If you’ve been to Fred’s Texas Café over the past couple of days, you’ve probably noticed something a little different about the place: namely, a camera crew.
The off-West 7th Street institution will be the subject of an upcoming episode of Diners, Drive-ins and Dives, the Food Network show that follows host and celebrity chef Guy Fieri around the country as he spotlights some of the best places to get world-class grub in a comfy setting. When asked why Fred’s was chosen, network liaisons were tight-lipped. But Fred’s chef and owner Terry Chandler has a theory: The show’s web site (www.foodnetwork.com) encourages viewers to e-mail their favorites. Evidently, Chandler said, a lot of his loyal clientele e-mailed the network about Fred’s.
Chandler has been characteristically ebullient about the exposure. And what did the lovingly nicknamed Outlaw Chef cook over the course of the past couple of days for the spiky-haired Fieri, whose favorite comment about good food seems to be “It’s money”?
“Pretty much everything on the damn menu,” Chandler said, including the Fred Burger, taco cheese fries, and the beefsteak ranchero.
Though some regulars were – or pretended to be – curmudgeonly about the fuss, most of them were nonplussed. On Sunday, for the restaurant’s weekly “hangover brunch,” a couple of good-natured locals gave up their seats for Golden Globe- and Screen Actors Guild-winning actor and political activist Martin S
heen, who was in town doing who knows what. (He has friends here.) And customers don’t appear to be blanching at the legalese on a sandwich board out front that says that by entering, he or she permits Food Network to use his or her image in perpetuity.
“People seem more than willing to make accommodations to be on TV,” said Chandler’s wife, Jennifer Chandler.
The place has been packed, and not just because it’s cozy or because the food’s good or because of both of the above but also because the three-man crew eats up a lot of Fred’s real estate.
But here’s the $64,0000 question: Does Fred’s qualify as a “dive”?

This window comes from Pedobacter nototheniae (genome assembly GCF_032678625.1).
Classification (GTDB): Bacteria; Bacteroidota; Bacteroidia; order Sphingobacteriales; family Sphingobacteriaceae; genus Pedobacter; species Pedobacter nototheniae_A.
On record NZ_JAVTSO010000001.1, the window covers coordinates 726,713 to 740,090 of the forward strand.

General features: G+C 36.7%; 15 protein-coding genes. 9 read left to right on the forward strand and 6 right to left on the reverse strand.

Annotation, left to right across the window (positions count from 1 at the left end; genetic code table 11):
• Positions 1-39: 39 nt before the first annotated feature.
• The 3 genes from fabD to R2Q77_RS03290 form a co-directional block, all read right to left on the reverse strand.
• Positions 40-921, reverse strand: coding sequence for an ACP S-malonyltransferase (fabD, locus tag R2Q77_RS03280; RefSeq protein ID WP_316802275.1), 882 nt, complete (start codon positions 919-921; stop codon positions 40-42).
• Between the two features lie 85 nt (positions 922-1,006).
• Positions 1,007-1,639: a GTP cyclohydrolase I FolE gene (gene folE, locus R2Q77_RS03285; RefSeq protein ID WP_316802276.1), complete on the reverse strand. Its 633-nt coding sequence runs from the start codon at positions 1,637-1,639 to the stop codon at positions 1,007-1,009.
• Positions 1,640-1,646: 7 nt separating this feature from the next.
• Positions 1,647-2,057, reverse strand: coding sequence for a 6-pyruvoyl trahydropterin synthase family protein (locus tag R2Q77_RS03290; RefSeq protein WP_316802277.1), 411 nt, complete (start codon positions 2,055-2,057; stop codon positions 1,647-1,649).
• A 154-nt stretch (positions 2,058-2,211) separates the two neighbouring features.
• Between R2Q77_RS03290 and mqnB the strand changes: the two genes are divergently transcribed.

As recently as a couple of years ago, there wasn’t any debate: Fred’s was a dive, a small rustic spot that served savory yet inexpensive burgers and chicken-fried steak, where you could get a schooner of “cold-ass” beer and either go sit on the “back porch” and let the day pass by or play a round of washers. But along came two fires, a break-in, and the wave of upscale development that is currently sweeping the West 7th corridor. Chandler was left with little choice but to up the price of some of his staples to recoup part of his losses – and also to take advantage of all of the newcomers that are supposed to be brought to the area by the raging development.
One thing’s for certain. Fred’s still looks like a dive. And, dive-y or not, it’s the only North Texas location to be featured thus far on the show, according to the network’s web site. No air date has been set. - Laurie Barker James
The great Fran Lebowitz once observed that if you removed all of the gay influence from American popular culture, you’d be left with The Price Is Right and, well, that’s about it. The range of subject matter influenced by queer tastemakers could fill several encyclopedia volumes and would include entries that might surprise heteros who think they’ve got all homosexuals pigeonholed as effete, Stoli-sipping quipsters with abs you can grate cheese on.
The acceptance and celebration of ironically named “alternative male body types” – the hairy, chubby, balding look that describes a good 85 percent of U.S. men – finds fierce expression in the gay subculture of “bears.” We’re not talking the forest kind that keeps Stephen Colbert up at night; rather, a universe where Brad Pitt, Daniel Craig, and Leonardo DiCaprio are dull-as-dishwater girly boys, and James Gandolfini, Seth Rogen, and Kevin James are, like, way hot.
The Trinity River Bears, a Tarrant County social organization for gay and bisexual men who are big and hairy or who simply dig the less-slender look, are holding their first brunch meeting of 2009 at 10:30 a.m. on Sunday at Los Vaqueros, 2629 N. Main St. in the Stockyards. Rumor has it that this is an exceptionally friendly, open bunch and that “eat fewer carbs” is not high on the group’s list of New Year’s resolutions. - Jimmy Fowler
Contact Kultur at email@example.com.